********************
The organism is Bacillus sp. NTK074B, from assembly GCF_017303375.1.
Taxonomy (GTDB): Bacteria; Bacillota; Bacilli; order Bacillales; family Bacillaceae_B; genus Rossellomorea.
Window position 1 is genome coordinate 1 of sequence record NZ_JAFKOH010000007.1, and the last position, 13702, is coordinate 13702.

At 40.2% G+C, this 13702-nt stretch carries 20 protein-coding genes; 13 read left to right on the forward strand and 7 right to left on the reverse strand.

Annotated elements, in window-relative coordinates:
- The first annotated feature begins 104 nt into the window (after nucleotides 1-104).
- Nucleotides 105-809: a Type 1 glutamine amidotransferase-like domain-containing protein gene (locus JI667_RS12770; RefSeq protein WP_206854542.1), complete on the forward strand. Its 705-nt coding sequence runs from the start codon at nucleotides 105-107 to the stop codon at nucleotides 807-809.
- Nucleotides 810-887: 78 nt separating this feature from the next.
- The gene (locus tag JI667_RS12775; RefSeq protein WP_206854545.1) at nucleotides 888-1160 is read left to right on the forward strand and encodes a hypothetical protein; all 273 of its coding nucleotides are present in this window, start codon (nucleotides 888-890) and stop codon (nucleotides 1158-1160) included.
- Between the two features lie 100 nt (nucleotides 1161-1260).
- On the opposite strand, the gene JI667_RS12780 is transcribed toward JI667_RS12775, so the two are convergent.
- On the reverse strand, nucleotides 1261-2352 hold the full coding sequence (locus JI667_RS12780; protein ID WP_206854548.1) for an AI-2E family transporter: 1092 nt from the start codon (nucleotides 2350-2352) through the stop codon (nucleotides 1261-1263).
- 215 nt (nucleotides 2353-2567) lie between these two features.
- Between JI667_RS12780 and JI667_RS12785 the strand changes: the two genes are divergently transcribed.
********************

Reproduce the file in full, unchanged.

The organism is Bacillus sp. NTK074B, from assembly GCF_017303375.1.
Taxonomy (GTDB): Bacteria; Bacillota; Bacilli; order Bacillales; family Bacillaceae_B; genus Rossellomorea.
Window position 1 is genome coordinate 1 of sequence record NZ_JAFKOH010000007.1, and the last position, 13702, is coordinate 13702.

At 40.2% G+C, this 13702-nt stretch carries 20 protein-coding genes; 13 read left to right on the forward strand and 7 right to left on the reverse strand.

Annotated elements, in window-relative coordinates:
- The first annotated feature begins 104 nt into the window (after nucleotides 1-104).
- Nucleotides 105-809: a Type 1 glutamine amidotransferase-like domain-containing protein gene (locus JI667_RS12770; RefSeq protein WP_206854542.1), complete on the forward strand. Its 705-nt coding sequence runs from the start codon at nucleotides 105-107 to the stop codon at nucleotides 807-809.
- Nucleotides 810-887: 78 nt separating this feature from the next.
- The gene (locus tag JI667_RS12775; RefSeq protein WP_206854545.1) at nucleotides 888-1160 is read left to right on the forward strand and encodes a hypothetical protein; all 273 of its coding nucleotides are present in this window, start codon (nucleotides 888-890) and stop codon (nucleotides 1158-1160) included.
- Between the two features lie 100 nt (nucleotides 1161-1260).
- On the opposite strand, the gene JI667_RS12780 is transcribed toward JI667_RS12775, so the two are convergent.
- On the reverse strand, nucleotides 1261-2352 hold the full coding sequence (locus JI667_RS12780; protein ID WP_206854548.1) for an AI-2E family transporter: 1092 nt from the start codon (nucleotides 2350-2352) through the stop codon (nucleotides 1261-1263).
- 215 nt (nucleotides 2353-2567) lie between these two features.
- Between JI667_RS12780 and JI667_RS12785 the strand changes: the two genes are divergently transcribed.